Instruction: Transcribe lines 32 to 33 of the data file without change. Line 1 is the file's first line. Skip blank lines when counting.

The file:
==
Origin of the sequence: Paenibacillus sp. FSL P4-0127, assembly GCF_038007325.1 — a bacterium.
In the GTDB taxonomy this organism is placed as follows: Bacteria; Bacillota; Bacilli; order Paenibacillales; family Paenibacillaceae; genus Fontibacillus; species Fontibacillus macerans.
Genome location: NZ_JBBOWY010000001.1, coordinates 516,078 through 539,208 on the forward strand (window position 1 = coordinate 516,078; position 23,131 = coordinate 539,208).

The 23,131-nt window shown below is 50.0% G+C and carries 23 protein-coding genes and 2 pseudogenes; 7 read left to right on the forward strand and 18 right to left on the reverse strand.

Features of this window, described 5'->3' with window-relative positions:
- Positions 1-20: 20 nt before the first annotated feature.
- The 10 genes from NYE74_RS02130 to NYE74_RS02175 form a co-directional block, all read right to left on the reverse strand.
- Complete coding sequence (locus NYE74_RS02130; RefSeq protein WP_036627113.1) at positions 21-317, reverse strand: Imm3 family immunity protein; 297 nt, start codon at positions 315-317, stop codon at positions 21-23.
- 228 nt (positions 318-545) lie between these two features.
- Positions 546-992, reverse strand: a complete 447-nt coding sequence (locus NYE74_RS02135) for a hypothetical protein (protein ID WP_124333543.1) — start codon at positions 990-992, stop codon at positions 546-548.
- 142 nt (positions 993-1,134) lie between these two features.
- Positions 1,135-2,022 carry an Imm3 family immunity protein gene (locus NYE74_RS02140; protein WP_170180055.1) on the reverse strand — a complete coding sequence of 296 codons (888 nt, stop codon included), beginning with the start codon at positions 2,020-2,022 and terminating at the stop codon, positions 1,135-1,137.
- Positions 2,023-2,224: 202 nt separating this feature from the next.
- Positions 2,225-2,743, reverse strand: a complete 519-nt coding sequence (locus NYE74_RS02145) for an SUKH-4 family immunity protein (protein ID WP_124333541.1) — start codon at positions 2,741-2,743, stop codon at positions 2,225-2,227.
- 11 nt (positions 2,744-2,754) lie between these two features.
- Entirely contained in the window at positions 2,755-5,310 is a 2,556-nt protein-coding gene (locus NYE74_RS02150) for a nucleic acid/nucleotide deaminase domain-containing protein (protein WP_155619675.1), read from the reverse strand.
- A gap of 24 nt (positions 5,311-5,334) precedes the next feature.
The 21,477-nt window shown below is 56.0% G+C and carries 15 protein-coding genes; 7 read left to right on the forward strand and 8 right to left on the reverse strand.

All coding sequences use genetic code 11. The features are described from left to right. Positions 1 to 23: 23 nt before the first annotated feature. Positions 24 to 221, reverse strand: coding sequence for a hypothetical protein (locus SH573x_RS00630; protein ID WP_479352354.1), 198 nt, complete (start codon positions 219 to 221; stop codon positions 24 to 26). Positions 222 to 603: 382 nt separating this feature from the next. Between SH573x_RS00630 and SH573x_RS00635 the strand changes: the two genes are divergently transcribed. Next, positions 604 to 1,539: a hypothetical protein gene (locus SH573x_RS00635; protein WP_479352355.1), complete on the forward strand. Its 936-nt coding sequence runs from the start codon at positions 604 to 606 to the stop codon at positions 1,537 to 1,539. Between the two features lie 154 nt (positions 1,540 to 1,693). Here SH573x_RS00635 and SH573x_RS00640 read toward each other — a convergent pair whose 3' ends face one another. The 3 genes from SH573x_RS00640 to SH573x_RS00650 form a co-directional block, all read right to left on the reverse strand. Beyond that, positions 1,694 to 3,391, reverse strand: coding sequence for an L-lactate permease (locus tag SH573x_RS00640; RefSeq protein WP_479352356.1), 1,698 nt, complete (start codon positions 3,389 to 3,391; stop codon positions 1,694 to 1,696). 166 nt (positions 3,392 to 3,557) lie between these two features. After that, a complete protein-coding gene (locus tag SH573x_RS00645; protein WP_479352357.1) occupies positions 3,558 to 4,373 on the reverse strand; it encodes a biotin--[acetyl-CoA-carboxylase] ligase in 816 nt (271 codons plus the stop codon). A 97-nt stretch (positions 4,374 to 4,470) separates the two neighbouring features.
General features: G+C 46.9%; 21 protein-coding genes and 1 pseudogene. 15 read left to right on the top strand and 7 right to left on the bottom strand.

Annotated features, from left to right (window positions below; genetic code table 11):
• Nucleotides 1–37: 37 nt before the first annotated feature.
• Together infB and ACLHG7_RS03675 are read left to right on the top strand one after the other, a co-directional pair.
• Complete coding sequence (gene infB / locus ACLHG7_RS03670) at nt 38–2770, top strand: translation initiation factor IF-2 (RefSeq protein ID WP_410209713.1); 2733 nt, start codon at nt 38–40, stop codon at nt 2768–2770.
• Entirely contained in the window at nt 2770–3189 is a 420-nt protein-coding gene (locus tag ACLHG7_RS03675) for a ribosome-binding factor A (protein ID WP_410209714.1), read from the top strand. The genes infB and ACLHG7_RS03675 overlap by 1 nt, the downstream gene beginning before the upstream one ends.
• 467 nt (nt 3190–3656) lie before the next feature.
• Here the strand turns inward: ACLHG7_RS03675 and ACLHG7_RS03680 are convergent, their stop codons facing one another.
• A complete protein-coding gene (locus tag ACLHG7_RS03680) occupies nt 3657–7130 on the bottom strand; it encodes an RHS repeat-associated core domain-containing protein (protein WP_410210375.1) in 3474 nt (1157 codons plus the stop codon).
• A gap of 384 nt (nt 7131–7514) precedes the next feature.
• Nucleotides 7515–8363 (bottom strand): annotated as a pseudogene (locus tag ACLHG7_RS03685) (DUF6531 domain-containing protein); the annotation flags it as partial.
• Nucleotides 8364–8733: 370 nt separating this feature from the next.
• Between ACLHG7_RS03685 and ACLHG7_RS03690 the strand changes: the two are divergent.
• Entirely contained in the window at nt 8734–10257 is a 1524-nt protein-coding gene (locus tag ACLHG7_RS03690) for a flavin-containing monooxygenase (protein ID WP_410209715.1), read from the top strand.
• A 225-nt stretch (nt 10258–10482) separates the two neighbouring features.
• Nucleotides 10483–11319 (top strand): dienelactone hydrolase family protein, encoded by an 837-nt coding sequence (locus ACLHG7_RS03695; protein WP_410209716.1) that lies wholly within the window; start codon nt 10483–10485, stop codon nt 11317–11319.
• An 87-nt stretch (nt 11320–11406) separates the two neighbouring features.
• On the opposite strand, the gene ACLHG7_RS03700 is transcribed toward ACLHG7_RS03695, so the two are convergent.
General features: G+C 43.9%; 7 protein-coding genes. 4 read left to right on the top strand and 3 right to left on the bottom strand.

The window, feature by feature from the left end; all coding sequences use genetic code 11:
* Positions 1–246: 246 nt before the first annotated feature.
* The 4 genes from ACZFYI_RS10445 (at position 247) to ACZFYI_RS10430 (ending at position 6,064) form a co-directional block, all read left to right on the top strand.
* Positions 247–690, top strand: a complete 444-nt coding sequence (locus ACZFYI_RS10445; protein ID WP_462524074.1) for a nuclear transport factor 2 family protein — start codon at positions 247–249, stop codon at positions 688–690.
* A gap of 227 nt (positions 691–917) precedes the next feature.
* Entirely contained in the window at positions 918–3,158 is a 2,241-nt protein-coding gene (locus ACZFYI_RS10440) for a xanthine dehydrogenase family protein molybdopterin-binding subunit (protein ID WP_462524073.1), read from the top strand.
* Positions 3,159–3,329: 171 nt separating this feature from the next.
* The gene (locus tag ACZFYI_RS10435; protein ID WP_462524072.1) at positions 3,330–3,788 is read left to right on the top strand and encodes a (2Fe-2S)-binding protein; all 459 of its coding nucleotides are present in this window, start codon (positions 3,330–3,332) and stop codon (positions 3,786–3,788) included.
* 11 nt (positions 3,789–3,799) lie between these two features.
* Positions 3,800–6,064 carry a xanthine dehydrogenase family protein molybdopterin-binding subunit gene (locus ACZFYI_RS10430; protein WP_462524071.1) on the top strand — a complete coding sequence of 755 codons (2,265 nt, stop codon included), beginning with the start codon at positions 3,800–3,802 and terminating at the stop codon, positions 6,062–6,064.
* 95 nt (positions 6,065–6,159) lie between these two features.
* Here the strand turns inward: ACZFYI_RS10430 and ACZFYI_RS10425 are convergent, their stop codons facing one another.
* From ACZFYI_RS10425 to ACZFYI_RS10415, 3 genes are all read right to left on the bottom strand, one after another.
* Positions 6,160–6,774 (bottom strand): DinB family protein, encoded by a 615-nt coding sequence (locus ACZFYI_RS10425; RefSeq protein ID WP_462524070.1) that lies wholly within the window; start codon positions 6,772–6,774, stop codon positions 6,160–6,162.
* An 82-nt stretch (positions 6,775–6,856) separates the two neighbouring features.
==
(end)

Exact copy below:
• Between ACLHG7_RS03685 and ACLHG7_RS03690 the strand changes: the two are divergent.
• Entirely contained in the window at nt 8734–10257 is a 1524-nt protein-coding gene (locus tag ACLHG7_RS03690) for a flavin-containing monooxygenase (protein ID WP_410209715.1), read from the top strand.